Road audit finds danger but offers no solutions


The final Road Safety Audit report of the Massachusetts Department of Transportation (MassDOT) — performed at the urging of West Tisbury and Martha’s Vineyard Commission officials — concluded that the intersection of State Road and Old County poses a danger to motorists. The report suggests a number of remedies, however it does not make any recommendations for correcting the situation.

The document submitted to town and island officials on August 10 identifies five traffic safety issues at the intersection as noted during a site visit by DOT traffic safety and highway construction engineers in July: The geometrics, speed of travel, sight distance, driver confusion, and limited stacking for Old County Road. (The Road Safety Audit may be found on the MV Times website at

The Road Safety Audit was formally requested by the Martha’s Vineyard Commission (MVC) at the urging of the West Tisbury selectmen after a three-car accident at the intersection on May 19. Because State Road is a Commonwealth highway any changes to its design must be initiated by the Commonwealth.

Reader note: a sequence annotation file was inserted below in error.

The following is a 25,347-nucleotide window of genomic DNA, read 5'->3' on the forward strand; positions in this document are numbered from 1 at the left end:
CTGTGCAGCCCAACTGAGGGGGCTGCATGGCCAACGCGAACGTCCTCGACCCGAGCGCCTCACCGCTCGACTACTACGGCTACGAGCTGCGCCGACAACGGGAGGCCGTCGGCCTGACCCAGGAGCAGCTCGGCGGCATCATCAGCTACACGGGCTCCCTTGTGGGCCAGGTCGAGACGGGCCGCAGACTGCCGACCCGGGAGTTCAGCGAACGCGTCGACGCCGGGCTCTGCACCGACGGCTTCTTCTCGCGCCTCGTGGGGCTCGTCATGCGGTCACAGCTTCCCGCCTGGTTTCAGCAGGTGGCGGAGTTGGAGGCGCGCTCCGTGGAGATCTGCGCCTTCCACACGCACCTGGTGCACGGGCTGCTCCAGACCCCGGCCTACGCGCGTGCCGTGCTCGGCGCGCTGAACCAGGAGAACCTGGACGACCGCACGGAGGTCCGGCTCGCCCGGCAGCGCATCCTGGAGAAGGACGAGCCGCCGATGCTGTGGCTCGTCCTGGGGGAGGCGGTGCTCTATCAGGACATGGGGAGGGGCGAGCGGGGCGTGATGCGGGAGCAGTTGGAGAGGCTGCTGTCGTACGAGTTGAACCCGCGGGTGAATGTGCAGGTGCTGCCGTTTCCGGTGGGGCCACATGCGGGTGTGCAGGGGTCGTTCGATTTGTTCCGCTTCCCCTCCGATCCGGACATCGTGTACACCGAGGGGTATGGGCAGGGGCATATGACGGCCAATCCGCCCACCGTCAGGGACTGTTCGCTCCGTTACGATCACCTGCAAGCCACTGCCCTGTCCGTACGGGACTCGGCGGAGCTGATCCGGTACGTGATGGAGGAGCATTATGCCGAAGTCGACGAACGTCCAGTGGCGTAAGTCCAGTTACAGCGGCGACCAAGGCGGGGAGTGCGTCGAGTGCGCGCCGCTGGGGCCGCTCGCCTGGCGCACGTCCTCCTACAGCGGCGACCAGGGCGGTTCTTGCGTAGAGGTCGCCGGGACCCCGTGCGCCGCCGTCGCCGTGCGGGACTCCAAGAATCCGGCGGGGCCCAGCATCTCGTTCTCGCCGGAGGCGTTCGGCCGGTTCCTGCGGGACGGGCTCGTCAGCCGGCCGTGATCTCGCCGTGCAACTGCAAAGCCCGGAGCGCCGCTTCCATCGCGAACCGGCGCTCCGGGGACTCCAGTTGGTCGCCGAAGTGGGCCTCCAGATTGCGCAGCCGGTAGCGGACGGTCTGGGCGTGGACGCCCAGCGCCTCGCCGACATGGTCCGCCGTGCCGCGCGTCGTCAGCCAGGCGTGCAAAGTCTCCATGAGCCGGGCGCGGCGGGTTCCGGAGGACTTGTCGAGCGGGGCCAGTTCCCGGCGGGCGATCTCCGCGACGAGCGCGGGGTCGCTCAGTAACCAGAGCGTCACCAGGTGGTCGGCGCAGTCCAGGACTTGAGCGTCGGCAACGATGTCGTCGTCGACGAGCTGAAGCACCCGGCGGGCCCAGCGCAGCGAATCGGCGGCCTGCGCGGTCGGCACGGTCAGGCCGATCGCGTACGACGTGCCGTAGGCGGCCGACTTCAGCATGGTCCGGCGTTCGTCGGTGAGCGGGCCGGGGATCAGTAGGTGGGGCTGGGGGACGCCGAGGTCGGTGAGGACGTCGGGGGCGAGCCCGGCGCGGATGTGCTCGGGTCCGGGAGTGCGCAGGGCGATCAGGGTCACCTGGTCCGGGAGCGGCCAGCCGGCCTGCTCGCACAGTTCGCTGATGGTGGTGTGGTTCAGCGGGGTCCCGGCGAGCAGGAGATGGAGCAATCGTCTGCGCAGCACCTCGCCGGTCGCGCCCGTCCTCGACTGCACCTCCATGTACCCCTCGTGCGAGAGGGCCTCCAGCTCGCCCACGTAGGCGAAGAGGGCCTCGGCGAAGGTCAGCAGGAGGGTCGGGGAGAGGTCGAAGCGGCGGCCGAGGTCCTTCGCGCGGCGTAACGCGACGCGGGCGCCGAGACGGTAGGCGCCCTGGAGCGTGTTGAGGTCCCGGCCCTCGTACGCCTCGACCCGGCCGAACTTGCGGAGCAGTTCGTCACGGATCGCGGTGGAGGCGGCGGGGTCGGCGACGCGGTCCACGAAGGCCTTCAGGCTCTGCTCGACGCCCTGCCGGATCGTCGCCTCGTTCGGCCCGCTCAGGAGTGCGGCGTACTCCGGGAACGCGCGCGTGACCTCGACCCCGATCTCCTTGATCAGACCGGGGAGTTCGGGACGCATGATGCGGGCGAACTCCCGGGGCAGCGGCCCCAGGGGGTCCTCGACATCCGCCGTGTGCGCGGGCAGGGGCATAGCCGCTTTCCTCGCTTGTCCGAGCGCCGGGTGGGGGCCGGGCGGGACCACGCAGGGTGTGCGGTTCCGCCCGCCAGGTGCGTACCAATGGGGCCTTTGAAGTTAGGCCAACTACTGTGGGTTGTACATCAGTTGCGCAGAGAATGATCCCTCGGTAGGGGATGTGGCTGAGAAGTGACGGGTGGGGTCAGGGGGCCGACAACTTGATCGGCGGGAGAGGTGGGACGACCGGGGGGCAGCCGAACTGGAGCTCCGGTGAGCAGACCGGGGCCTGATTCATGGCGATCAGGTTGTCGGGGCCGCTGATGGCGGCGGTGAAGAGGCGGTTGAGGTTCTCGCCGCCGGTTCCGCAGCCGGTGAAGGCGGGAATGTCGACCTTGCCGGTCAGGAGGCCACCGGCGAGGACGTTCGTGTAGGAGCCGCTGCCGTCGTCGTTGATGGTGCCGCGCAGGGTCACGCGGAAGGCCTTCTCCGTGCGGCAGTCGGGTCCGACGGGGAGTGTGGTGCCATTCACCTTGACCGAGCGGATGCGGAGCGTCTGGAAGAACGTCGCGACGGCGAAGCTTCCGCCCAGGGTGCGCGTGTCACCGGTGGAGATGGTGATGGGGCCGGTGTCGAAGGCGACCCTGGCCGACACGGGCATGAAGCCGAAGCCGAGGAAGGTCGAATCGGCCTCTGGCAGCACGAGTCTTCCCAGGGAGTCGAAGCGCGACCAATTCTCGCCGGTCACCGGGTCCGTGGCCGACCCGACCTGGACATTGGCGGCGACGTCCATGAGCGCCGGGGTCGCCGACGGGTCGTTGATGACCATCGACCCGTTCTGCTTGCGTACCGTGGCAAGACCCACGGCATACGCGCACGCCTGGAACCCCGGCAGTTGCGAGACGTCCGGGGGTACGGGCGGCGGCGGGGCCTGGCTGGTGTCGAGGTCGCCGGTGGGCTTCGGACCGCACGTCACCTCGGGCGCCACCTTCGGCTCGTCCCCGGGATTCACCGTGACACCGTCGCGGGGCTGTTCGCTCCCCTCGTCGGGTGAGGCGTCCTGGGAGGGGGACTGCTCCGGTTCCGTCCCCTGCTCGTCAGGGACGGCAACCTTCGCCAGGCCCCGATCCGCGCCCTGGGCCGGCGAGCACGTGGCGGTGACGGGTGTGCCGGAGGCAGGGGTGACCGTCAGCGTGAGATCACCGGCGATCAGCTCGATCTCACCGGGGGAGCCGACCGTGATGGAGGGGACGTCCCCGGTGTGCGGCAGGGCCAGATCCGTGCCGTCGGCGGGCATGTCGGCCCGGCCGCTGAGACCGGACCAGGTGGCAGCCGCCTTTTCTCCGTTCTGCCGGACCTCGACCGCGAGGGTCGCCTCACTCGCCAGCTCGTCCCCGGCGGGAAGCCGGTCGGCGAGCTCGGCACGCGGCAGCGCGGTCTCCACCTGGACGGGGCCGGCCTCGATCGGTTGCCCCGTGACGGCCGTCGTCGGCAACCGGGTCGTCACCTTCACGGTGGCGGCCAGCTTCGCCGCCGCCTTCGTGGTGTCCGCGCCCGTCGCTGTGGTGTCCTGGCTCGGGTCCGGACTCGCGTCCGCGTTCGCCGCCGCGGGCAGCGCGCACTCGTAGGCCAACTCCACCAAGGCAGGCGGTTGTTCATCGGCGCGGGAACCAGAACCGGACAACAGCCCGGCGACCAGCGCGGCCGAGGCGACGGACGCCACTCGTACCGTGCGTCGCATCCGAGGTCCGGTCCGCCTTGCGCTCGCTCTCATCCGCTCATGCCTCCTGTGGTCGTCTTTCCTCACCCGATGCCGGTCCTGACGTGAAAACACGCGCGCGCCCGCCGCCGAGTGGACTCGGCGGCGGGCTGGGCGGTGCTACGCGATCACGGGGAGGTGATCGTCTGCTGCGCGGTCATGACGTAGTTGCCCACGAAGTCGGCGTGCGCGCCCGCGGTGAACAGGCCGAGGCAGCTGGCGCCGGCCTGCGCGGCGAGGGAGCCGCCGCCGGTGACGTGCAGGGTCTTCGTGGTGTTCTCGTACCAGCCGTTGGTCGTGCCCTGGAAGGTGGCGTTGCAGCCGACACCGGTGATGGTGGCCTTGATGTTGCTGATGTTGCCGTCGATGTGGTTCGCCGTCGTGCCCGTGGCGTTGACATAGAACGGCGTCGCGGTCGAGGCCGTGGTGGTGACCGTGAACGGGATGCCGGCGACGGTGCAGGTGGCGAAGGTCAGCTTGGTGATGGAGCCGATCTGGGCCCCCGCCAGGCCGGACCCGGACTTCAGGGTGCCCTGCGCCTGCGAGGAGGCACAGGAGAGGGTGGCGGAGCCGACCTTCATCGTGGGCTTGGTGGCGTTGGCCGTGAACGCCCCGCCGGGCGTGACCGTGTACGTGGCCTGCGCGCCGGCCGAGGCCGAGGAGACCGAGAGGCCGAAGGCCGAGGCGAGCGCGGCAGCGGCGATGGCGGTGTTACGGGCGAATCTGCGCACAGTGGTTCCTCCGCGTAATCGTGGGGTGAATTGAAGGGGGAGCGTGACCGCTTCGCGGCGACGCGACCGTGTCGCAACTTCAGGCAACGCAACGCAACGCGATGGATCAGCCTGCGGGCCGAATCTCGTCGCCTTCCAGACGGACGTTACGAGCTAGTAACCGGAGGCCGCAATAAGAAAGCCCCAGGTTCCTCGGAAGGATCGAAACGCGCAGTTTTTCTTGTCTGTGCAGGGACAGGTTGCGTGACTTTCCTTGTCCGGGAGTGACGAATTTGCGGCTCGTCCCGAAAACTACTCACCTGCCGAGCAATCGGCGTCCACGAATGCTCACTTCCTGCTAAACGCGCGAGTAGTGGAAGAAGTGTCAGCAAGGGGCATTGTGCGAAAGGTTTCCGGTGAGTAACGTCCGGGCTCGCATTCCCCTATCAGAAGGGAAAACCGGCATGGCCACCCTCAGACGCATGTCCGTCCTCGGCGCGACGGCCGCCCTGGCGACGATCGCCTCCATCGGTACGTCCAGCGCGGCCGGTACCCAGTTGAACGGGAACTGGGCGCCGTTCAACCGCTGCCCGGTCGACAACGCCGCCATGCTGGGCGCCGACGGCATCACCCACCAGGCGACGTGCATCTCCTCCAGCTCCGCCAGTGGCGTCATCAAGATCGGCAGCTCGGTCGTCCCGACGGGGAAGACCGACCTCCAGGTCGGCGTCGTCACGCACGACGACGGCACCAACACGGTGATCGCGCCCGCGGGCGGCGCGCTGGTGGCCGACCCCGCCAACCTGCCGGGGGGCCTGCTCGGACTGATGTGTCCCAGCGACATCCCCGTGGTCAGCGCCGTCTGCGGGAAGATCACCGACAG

The current geometrics or design of the intersection creates an alignment of Old County Road and State Road, [which] causes westbound left-turning vehicles to turn from a number of different points due to the large area of pavement available to accept them on Old County Road.” Motorists were seen to make “a sweeping turn and nearly encroaching on the northbound lane for Old county Road, while other vehicles were observed beginning their turn further westbound and making more of a 90-degree turn and encroaching on the painted gore [triangular] area between the two-way segments of Old County Road.”

A crash study conducted between January, 2005 and through May, 2010 recorded seven crashes, including four making a left turn from State Road onto Old County. The intersection crash rate is 0.39 per million vehicles entering the intersection. The state crash rate average is 0.87 and the district 5 crash rate average is 0.66.